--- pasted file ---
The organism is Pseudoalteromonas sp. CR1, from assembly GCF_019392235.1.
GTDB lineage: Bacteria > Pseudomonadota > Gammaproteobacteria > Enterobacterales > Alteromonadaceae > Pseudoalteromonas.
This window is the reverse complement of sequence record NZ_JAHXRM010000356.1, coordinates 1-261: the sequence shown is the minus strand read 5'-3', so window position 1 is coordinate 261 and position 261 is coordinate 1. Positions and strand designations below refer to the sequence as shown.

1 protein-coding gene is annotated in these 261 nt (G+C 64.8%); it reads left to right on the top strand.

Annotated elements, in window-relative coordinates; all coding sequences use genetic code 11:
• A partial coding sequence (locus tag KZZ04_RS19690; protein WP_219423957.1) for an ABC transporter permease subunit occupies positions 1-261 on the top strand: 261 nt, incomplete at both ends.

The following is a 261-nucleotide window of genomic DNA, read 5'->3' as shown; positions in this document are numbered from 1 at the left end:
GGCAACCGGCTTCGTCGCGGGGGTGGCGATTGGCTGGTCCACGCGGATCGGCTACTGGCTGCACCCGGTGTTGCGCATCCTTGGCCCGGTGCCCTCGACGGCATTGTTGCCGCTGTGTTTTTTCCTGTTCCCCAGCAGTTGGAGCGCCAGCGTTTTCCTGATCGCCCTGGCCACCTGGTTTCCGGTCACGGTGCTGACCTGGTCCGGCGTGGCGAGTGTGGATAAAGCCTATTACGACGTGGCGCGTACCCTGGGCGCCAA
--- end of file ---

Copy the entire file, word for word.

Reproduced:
The organism is Pseudoalteromonas sp. CR1, from assembly GCF_019392235.1.
GTDB lineage: Bacteria > Pseudomonadota > Gammaproteobacteria > Enterobacterales > Alteromonadaceae > Pseudoalteromonas.
This window is the reverse complement of sequence record NZ_JAHXRM010000356.1, coordinates 1-261: the sequence shown is the minus strand read 5'-3', so window position 1 is coordinate 261 and position 261 is coordinate 1. Positions and strand designations below refer to the sequence as shown.

1 protein-coding gene is annotated in these 261 nt (G+C 64.8%); it reads left to right on the top strand.

Annotated elements, in window-relative coordinates; all coding sequences use genetic code 11:
• A partial coding sequence (locus tag KZZ04_RS19690; protein WP_219423957.1) for an ABC transporter permease subunit occupies positions 1-261 on the top strand: 261 nt, incomplete at both ends.

The following is a 261-nucleotide window of genomic DNA, read 5'->3' as shown; positions in this document are numbered from 1 at the left end:
GGCAACCGGCTTCGTCGCGGGGGTGGCGATTGGCTGGTCCACGCGGATCGGCTACTGGCTGCACCCGGTGTTGCGCATCCTTGGCCCGGTGCCCTCGACGGCATTGTTGCCGCTGTGTTTTTTCCTGTTCCCCAGCAGTTGGAGCGCCAGCGTTTTCCTGATCGCCCTGGCCACCTGGTTTCCGGTCACGGTGCTGACCTGGTCCGGCGTGGCGAGTGTGGATAAAGCCTATTACGACGTGGCGCGTACCCTGGGCGCCAA